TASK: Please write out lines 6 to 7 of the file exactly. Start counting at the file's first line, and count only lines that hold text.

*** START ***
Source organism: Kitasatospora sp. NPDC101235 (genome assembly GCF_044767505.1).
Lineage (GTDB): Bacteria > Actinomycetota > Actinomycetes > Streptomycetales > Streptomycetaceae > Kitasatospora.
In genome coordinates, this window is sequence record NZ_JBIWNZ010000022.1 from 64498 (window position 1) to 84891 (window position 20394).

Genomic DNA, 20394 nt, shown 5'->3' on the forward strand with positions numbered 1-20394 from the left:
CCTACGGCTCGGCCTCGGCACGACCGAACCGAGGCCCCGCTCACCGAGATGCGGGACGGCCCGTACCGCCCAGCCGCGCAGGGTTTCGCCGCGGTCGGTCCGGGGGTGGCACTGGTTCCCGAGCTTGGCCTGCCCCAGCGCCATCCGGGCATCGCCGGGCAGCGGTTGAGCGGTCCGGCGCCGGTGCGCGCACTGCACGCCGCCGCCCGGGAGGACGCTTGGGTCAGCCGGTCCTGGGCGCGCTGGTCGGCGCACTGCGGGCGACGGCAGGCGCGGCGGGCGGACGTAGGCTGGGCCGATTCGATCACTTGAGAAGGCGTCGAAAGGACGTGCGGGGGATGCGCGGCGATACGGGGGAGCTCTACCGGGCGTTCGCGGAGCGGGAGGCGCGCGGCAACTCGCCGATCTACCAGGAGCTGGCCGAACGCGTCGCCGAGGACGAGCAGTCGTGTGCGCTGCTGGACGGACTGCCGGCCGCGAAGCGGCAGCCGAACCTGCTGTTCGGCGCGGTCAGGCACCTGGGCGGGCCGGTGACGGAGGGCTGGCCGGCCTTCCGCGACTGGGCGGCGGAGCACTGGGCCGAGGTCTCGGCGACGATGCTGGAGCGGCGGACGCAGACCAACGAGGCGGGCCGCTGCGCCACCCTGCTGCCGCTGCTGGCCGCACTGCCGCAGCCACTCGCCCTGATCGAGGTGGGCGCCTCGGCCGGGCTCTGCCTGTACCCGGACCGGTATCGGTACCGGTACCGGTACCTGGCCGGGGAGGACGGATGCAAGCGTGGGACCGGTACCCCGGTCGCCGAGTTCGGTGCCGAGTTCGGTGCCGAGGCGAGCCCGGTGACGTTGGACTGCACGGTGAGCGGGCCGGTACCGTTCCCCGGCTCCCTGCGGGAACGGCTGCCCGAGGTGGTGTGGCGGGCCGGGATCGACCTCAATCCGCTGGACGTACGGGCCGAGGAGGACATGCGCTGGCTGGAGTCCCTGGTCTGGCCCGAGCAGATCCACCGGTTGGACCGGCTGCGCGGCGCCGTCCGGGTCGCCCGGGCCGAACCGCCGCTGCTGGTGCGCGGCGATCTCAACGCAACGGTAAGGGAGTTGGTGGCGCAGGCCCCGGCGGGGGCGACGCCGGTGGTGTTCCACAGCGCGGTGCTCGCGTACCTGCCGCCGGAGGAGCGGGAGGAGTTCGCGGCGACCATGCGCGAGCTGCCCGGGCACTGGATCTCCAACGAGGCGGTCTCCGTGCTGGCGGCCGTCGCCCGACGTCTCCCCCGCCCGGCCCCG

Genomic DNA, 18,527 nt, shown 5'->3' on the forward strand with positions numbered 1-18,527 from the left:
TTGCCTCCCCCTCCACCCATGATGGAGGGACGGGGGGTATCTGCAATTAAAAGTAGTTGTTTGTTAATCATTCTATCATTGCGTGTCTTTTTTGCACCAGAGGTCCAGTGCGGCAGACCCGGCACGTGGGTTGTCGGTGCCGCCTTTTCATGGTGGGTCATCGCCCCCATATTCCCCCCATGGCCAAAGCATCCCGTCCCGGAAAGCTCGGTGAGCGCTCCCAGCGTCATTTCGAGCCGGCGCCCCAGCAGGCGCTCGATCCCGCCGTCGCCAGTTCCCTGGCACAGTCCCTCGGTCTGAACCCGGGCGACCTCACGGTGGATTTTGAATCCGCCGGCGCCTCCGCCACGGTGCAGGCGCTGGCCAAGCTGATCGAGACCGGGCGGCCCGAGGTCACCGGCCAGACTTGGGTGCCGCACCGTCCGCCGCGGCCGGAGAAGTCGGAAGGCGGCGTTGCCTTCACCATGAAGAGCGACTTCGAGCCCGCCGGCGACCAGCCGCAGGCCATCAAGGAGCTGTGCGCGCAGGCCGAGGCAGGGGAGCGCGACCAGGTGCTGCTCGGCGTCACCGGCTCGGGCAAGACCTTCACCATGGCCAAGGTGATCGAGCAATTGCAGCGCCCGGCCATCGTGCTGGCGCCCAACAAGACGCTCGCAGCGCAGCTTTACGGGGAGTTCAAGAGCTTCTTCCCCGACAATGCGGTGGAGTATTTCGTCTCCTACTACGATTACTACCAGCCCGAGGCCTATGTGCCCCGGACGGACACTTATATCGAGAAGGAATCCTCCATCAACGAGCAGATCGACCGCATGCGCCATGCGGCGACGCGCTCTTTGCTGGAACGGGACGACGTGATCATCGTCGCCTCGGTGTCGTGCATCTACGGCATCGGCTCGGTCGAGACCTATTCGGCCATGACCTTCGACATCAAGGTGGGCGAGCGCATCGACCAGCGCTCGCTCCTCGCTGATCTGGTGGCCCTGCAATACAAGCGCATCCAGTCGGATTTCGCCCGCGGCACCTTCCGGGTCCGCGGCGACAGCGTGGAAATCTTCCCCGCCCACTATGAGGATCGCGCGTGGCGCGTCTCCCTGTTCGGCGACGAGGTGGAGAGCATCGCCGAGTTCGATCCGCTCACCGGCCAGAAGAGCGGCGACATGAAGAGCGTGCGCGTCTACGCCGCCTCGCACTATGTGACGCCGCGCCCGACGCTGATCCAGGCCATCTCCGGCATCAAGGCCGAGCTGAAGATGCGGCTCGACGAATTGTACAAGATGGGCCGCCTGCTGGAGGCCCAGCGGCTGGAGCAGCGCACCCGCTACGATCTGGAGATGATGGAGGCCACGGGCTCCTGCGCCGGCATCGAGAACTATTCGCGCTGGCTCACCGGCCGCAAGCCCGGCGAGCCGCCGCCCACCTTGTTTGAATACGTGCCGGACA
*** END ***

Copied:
Genomic DNA, 18,527 nt, shown 5'->3' on the forward strand with positions numbered 1-18,527 from the left:
TTGCCTCCCCCTCCACCCATGATGGAGGGACGGGGGGTATCTGCAATTAAAAGTAGTTGTTTGTTAATCATTCTATCATTGCGTGTCTTTTTTGCACCAGAGGTCCAGTGCGGCAGACCCGGCACGTGGGTTGTCGGTGCCGCCTTTTCATGGTGGGTCATCGCCCCCATATTCCCCCCATGGCCAAAGCATCCCGTCCCGGAAAGCTCGGTGAGCGCTCCCAGCGTCATTTCGAGCCGGCGCCCCAGCAGGCGCTCGATCCCGCCGTCGCCAGTTCCCTGGCACAGTCCCTCGGTCTGAACCCGGGCGACCTCACGGTGGATTTTGAATCCGCCGGCGCCTCCGCCACGGTGCAGGCGCTGGCCAAGCTGATCGAGACCGGGCGGCCCGAGGTCACCGGCCAGACTTGGGTGCCGCACCGTCCGCCGCGGCCGGAGAAGTCGGAAGGCGGCGTTGCCTTCACCATGAAGAGCGACTTCGAGCCCGCCGGCGACCAGCCGCAGGCCATCAAGGAGCTGTGCGCGCAGGCCGAGGCAGGGGAGCGCGACCAGGTGCTGCTCGGCGTCACCGGCTCGGGCAAGACCTTCACCATGGCCAAGGTGATCGAGCAATTGCAGCGCCCGGCCATCGTGCTGGCGCCCAACAAGACGCTCGCAGCGCAGCTTTACGGGGAGTTCAAGAGCTTCTTCCCCGACAATGCGGTGGAGTATTTCGTCTCCTACTACGATTACTACCAGCCCGAGGCCTATGTGCCCCGGACGGACACTTATATCGAGAAGGAATCCTCCATCAACGAGCAGATCGACCGCATGCGCCATGCGGCGACGCGCTCTTTGCTGGAACGGGACGACGTGATCATCGTCGCCTCGGTGTCGTGCATCTACGGCATCGGCTCGGTCGAGACCTATTCGGCCATGACCTTCGACATCAAGGTGGGCGAGCGCATCGACCAGCGCTCGCTCCTCGCTGATCTGGTGGCCCTGCAATACAAGCGCATCCAGTCGGATTTCGCCCGCGGCACCTTCCGGGTCCGCGGCGACAGCGTGGAAATCTTCCCCGCCCACTATGAGGATCGCGCGTGGCGCGTCTCCCTGTTCGGCGACGAGGTGGAGAGCATCGCCGAGTTCGATCCGCTCACCGGCCAGAAGAGCGGCGACATGAAGAGCGTGCGCGTCTACGCCGCCTCGCACTATGTGACGCCGCGCCCGACGCTGATCCAGGCCATCTCCGGCATCAAGGCCGAGCTGAAGATGCGGCTCGACGAATTGTACAAGATGGGCCGCCTGCTGGAGGCCCAGCGGCTGGAGCAGCGCACCCGCTACGATCTGGAGATGATGGAGGCCACGGGCTCCTGCGCCGGCATCGAGAACTATTCGCGCTGGCTCACCGGCCGCAAGCCCGGCGAGCCGCCGCCCACCTTGTTTGAATACGTGCCGGACA